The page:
GMARO Magazine - Interview & Quentin de Ladelune
The boy in the grass
Photographer：Quentin de Ladelune @quentin.de.ladelune
Model：Jass Reemann @jassreemann
Model agent：Sage Management @sage_mgmt
Styling：Quentin de Ladelune @quentin.de.ladelune
Make up : Quentin de Ladelune @quentin.de.ladelune
Where are you from Originally? Give me a brief description of your career trajectory – professionally trained or not, opportunities that led to breakthroughs.
I am from France. I lived in Lyon for four years to study art and then I moved to Paris three years ago. I decided to stay there cause this city has a huge place in the fashion industry and is well know across the globe. Therefore it’s a perfect place to evolve as an independent photographer.
What is your creative Mantra? Like what do you live by to stay on the cusp as a creative image maker?
Well, I remain really loyal to the aesthetic that I care about. I like the fact that an image can release some kind of poetry and I mostly think that the world needs it. Especially in the times, we live in nowadays. I also cherish the idea that people can escape in some way through my work. That’s why I am always seeking for new faces or clothes that can solidify my universe.
How important are early references to fashion, music and other culture to your creative process?
As I previously said, I really care about my vision of aesthetic. I constantly take my inspiration in various fields such as runaways, photograph, movies or artist. I care about a lot of art domains. When something caught my attention I’ll remember it for life, I know it can be useful at any time. If I had to make a list I would say that I am inspired by John Galliano, Alexander McQueen, Ulyana Sergeenko, Federico Fellini, Luchino Visconti, Jacques Demy, Egon Schiele, Joaquín Sorolla, Claude Monet, Toulouse-Lautrec. Unconsciously those references inspire me and help me to reinvent myself every single day. To concretize my universe and make it more personal and singular.
How do you feel fashion is influenced by our culture and or vice versa if you feel the culture is influenced by fashion and entertainment, how?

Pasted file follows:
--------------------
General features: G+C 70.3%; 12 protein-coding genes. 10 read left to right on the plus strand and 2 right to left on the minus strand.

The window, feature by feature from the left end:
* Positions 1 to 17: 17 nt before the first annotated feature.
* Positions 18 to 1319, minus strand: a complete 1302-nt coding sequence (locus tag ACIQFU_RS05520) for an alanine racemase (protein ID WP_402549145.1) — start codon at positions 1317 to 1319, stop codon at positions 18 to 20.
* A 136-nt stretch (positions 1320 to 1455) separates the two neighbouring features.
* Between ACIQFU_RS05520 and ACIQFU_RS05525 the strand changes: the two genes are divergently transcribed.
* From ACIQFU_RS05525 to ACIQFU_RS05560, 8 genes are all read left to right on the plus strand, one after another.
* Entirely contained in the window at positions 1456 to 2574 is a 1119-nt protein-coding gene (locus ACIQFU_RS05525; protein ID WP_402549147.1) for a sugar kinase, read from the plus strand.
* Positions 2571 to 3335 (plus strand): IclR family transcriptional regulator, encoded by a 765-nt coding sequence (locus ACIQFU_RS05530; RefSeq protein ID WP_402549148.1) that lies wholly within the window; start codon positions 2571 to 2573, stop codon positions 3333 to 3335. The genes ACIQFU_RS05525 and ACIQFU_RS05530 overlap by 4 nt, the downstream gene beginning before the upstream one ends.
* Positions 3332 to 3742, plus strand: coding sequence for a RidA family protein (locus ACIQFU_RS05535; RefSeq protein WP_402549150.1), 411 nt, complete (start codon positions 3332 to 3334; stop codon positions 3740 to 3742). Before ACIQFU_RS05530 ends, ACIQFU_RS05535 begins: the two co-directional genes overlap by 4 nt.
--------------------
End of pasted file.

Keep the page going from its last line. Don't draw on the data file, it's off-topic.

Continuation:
Fashion and culture always work together. The changes one of them can undergo will always affect the other. See how the emergence of rap music had an impact on the spread of the street style. Fashion is also what relate people with their times. Therefore I’ll say they are complementary.
What is the best way to describe the working relationship between you as a photographer and your stylist on any given project? How important is that related to the success of that project?
I don’t really work with stylists for now. I like to have a hand and eye over my work. I pick all the pieces that I want to work with myself. I only started recently to ask agencies for materials.
What are some of your favorite magazines to shoot for and why?
Until now, I’ve never had enough trust in me to send my series to magazines. I worked with Fucking Young! For London’s men fashion week in January. One of my dreams is to work with Vogue Italia and Vogue British one day.
To date what do you think is your most memorable shot and why?
The series that matter the most to me is the one I am sharing with this magazine. That’s why I am a little moved to publish it. I had a real attachment toward the model. It was a huge professional crush with this Estonian model. He perfectly understood what I wanted and he knew how to express that through my lens. I will never thank him enough for trusting me with this project.
In your opinion: what does a stylish – photography duo have to be in order to be considered visionary?
In my personal opinion, a stylist is here to complete and intensify the photographer’s universe. I think it’s not really necessary for them to fit as a duo to create something special. We don’t have to always be visionary in our work. Creativity can lead to various paths.
What are some of the depths that you need to go to in order to stay in a constant mode of innovative creation?
I am not always looking for innovation. I follow my time. My inspirations evolve as well as my work does. It constantly grows and become more mature. It’s important to learn and see what is made around us, to document ourself, see what the stores are making and what commons people likes to wear. Updating and improving but always keeping a personal touch to it. In this industry, you always have to seek for new faces, new ideas. Fashion doesn’t wait for you.